Friday, September 17, 2010

Great American Road Trip Part VIII: Big Horn Mountains

After Devil's Tower, we spent the night in Buffalo, WY, and on the 6th of August we traveled to Cody, WY, on Highway 16, which was so very amazing.
I had never been to "real" mountains before. I have been to the Smokies, and I have been to the Green Mountains and the White Mountains, including the peak of Mt. Washington in New Hampshire, but I had never seen snow-capped, craggy mountains in person. One of the things that excited me most about our driving trip out west was that I was going to be able to experience the changing terrain. I really wanted to travel along flat prairie land, and see the mountains appear on the horizon, and drive towards them and through them.

On August 6th, I finally saw real mountains for the first time, the Big Horn Mountains.

It was awesome from the car, but when we stopped the car and stepped out, I was reverent. I had tears in my eyes. What is it about natural beauty that makes humans (well, this human, anyway) feel so full of awe, inspiration, peace, and hope? What an amazing, incredible place this earth is. What a privilege to see and experience it.

This particular drive is called the Cloud Peak Skyway. Such a lovely name.

Crazy Woman Creek runs through the Big Horn Mountains. There was a campground here.

We stopped to use the bathroom (and also because my family thought it was appropriate for me to be next to Crazy Woman Creek). It wasn't a very crowded campground. Just a few sites were being used, and hardly anyone was in the campground while we were there. I did give more than a passing thought to bears.

I mean, shouldn't we be seeing a grizzly here? Like we do in nature photographs and documentaries?

Not that I wanted to see one that close and personal. I have too much respect (ahem, fear) for wildlife, especially wildlife that can kill me.

The scenery got better and better. I believe these next photos were taken near Leigh Creek.

The road twisted and turned as it dipped into the canyon, which is very evident in this next photo:

At one point while we were driving I turned around to look at my children, and was gratified to see their faces plastered to their respective windows, mouths agape.

We were in high desert now.

Occasionally we would see irrigation equipment and lush fields of green that looked jarringly out of place among the vastness of brown.

Seeing it all again in these photos is making me feel like I need to go find a wide open space with a big blue sky overhead!

We arrived in Cody late afternoon. It was a bigger town than we expected, and very western. It's hard for me to know how "authentic" the western motif is. Do they do it up that way for the tourists, or is that really how it is? In any case, it's charming. Love the mountains hovering on the outskirts.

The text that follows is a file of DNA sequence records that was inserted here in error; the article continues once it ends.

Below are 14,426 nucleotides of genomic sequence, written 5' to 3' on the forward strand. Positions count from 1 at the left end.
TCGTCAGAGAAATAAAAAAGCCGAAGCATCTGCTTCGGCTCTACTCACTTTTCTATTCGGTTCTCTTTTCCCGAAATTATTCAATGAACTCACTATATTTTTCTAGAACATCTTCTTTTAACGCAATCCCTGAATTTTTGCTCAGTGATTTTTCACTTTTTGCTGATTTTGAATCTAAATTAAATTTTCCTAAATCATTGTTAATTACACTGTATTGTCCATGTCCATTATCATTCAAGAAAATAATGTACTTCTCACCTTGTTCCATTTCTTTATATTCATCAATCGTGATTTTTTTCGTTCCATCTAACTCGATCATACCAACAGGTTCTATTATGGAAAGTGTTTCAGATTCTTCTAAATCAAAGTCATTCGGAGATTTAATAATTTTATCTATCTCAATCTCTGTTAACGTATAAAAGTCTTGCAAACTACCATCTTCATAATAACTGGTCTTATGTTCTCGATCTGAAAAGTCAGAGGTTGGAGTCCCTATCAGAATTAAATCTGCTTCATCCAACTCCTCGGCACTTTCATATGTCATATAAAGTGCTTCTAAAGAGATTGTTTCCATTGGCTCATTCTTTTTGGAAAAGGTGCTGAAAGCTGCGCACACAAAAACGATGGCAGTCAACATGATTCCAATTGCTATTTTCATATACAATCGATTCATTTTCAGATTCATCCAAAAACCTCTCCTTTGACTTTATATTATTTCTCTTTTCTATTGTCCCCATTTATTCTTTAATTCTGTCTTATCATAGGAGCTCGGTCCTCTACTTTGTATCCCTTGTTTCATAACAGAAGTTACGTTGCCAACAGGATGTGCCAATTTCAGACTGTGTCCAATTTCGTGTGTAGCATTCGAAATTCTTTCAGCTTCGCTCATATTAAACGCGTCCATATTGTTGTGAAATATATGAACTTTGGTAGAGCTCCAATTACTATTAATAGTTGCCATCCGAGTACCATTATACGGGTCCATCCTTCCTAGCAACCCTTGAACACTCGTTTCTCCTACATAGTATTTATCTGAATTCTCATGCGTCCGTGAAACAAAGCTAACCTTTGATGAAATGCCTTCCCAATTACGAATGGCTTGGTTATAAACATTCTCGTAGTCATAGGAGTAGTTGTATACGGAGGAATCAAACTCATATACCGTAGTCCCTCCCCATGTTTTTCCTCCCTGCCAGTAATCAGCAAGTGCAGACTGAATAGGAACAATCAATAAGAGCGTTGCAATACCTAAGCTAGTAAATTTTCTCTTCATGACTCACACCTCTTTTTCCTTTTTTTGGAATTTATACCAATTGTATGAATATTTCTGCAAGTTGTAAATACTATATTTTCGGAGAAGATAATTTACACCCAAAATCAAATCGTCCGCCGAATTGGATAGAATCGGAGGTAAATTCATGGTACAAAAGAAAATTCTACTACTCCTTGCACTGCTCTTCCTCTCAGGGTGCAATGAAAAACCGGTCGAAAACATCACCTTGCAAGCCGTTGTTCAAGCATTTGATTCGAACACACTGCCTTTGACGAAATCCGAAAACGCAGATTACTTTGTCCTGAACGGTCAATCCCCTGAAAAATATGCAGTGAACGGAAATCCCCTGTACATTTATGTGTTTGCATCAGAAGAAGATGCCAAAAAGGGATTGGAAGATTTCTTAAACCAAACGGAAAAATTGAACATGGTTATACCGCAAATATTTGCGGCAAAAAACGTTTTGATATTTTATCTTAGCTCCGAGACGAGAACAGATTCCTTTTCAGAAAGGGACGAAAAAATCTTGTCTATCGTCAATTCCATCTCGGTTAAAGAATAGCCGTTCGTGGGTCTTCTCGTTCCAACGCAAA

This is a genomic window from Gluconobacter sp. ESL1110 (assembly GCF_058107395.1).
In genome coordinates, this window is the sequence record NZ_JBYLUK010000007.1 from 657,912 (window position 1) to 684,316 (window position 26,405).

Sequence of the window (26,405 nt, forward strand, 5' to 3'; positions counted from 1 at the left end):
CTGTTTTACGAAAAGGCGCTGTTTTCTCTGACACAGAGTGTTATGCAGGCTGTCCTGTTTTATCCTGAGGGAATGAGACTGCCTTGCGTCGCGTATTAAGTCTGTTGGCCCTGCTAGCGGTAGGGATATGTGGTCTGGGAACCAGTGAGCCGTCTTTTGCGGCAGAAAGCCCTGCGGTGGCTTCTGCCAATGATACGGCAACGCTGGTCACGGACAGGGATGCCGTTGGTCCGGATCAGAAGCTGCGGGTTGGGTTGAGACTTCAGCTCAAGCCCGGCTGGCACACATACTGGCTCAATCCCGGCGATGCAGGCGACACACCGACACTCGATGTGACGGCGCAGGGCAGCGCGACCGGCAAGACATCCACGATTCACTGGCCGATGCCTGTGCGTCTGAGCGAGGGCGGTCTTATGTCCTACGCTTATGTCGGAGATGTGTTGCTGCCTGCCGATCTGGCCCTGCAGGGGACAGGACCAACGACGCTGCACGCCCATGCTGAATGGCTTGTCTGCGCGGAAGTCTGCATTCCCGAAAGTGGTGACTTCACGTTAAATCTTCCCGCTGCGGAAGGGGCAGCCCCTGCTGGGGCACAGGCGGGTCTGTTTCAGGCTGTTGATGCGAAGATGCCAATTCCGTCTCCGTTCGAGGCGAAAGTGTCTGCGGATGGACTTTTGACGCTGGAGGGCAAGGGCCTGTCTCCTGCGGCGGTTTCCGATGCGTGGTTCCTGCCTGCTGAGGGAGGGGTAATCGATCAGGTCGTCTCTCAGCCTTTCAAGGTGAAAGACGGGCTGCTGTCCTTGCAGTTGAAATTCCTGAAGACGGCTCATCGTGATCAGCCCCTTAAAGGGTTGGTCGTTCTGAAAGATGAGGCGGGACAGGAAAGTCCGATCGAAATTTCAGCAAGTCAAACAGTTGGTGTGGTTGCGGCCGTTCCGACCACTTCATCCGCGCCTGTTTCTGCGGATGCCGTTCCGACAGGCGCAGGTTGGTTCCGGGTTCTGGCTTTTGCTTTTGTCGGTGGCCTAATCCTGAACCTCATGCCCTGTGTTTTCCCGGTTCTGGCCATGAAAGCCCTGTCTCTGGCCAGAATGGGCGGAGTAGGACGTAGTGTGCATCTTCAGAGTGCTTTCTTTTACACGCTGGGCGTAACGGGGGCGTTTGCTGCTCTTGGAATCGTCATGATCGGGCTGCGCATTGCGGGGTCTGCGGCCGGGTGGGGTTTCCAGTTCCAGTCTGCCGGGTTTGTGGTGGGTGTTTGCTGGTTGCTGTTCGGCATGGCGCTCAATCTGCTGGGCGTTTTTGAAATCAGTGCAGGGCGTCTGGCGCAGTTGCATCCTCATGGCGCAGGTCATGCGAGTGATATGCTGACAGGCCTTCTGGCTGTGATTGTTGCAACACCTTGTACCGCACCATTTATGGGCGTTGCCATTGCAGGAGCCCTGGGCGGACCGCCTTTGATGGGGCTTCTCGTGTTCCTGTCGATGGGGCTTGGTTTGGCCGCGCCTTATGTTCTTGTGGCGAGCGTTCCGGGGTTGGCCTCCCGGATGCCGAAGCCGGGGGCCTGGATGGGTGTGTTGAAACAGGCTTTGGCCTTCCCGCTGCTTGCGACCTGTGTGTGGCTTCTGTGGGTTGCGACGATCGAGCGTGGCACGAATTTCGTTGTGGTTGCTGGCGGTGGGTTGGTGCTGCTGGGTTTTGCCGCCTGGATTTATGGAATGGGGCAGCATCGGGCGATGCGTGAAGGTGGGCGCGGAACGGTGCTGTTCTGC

August 6 is my late mother-in-law's birthday. We always have ice cream on her birthday as a tribute. That evening we decided to get ice cream before dinner, which is really unheard of for us. We figured we'd get ice cream, eat it while watching the evening show of the Cody Gunslingers Shootout in front of the Irma Hotel, and then find dinner. Well, best laid plans and all that jazz. Somebody (not me, my husband, or my daughter) got sick from eating ice cream before dinner and had to be returned to our hotel room. I felt an eensy bit annoyed by this turn of events, so being the selfish mom that I am, I suggested that instead of ALL of us having to miss the shootout, my daughter and I could stay and watch it while the boys went back to the hotel.

Well, the shootout dragged on a bit longer than I expected it would, and it was really hard to hear the dialogue anyway, so instead of straining to hear and see the show, my daughter and I wandered into the Irma Hotel giftshop. As we tried on (really expensive!) cowboy hats and looked at (very cheap) trinkets, the shootout began in earnest. Bang! Bang! Bang! I think it was louder inside than it would have been had we stayed outside! I glanced over at the clerk, and she sighed and rubbed her head and said "Every night..." in a long-suffering way, which made me chuckle.

There was a rodeo in Cody that night. I haven't been to a rodeo since I was three years old. I actually have mixed feelings about rodeos, but I was having a "when in Rome" moment, and I really wanted to go to the rodeo. Unfortunately, the family voted me down. My son said he didn't feel well enough. My husband said he wasn't interested (translation: "I am not going to spend the money.") My daughter flat out said no (and many days later told me that she said no because she didn't know what a rodeo was, and that if I had explained to her what a rodeo was when I asked her if she wanted to go to one, she would have said yes, and it was all my fault that she didn't get to see one). So, no rodeo. Instead, we got take-out from Bubba's Bar-B-Que next door to our hotel and called it a night.

The lobby of our hotel in Cody was quite a zoo. I counted the "trophies" and stopped when I got to 30.


We said good-bye to Cody and continued Yellowstone! The drive there was fascinating to me.

Lone houses on a mountainside:

This cluster of houses left me feeling slightly unsettled.

They looked so vulnerable sitting there in the wide open, more like a child's toy village than actual homes. I think maybe it's the scale that gave me that impression. Just as I was thinking "I could never live out here in the wide open on the side of a mountain" my husband said "Wouldn't it be neat to leave out here in the wide open on the side of a mountain?" Um, no. Give up that retirement dream, honey.

Next stop: the granddaddy of 'em all, Yellowstone!

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